A stroll through the Center of San José and a visit to the National Theatre

No, I’m not dead, and yes, I’m still in Costa Rica. I know I haven’t posted in more than 6 weeks and that is a long time. Why that? Well, life kind of got in the way. So what has happened in those 6 weeks? A lot!

I will try to sum up all the trips and small adventures of the past six weeks a series of post. I’ll start where I left off the last time I posted on this blog. That was about the trip to the Rio Celeste and the beaches in Nicoya. Two other AFS volunteers and I left Nicoya early on Monday morning (27. March) and took the bus to San José. We were lucky to get a seat because we’d bought our tickets the day before. There were many people who had to stand throughout the whole 5-hour ride.

Back in San José, one of the other volunteers had to leave right the way because he had to work in the morning. But the other one spent the day with me in San José and together we did some sight-seeing. Even though I’d been in the center of San José many times before, I’d never checked out the main attractions. So this was the perfect time to do it. After a stroll through the Central Market, we went to the National Theatre.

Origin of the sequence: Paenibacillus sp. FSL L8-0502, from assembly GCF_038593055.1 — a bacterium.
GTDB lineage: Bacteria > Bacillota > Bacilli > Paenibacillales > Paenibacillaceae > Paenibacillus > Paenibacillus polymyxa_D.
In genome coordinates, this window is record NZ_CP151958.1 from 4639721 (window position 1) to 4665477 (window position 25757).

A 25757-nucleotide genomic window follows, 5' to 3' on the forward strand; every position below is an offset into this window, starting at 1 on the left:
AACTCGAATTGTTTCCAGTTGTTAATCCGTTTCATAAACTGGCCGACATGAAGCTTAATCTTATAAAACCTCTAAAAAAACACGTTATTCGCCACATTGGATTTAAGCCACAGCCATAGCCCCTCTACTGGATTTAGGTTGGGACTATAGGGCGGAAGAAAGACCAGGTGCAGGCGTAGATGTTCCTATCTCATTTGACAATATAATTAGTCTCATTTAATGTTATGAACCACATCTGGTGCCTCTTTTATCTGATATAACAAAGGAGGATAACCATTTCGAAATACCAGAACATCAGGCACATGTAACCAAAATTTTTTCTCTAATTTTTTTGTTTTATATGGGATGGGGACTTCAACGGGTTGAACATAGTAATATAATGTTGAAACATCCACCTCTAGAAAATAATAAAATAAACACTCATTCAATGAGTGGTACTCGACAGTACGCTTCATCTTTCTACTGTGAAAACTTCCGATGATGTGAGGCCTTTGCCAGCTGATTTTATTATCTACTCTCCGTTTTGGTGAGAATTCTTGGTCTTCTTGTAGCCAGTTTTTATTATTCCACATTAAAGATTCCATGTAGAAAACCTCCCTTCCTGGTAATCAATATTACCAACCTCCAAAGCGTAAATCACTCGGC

The National Theatre

National Theatre Square – San José, Costa Rica

National Theatre – San José, Costa Rica

At many tourist attractions in Costa Rica such as national parks and also the national theater, there are two different price classes. There is the local tariff and the tourist tariff. Often the entrance fees for tourists are around 10 times the price of the local fee. Since we’re living and volunteering in Costa Rica, we are supposed to get the local tariff. But that doesn’t always work. Fortunately, at the national museum it did work.

Entrance Hall National Theatre – San José, Costa Rica


Staircase National Theatre – San José, Costa Rica

Included in the entrance fee was a guided tour through the museum. We learned many new things about the theater and San José in general. The national theater opened it’s doors to the public in 1897. It has definitely a lot of European Influences all mixed together. To give you an example: The facade is fashioned in neo-classical German style, the marble floor in the entrance hall is from Italy, the glass doors are in French style, and the second vestibule features Spanish Baroque style. No wonder why it made me feel like I was in Europe once I entered this magnificent building. And did you know that San José was, in fact, one of the first cities to use electrical light? I was pretty surprised by that!

When you walk up this staircase, you get to the Lobby, where people used to gather and socialize during performance intervals. Nowadays it’s used to host important events like the elections.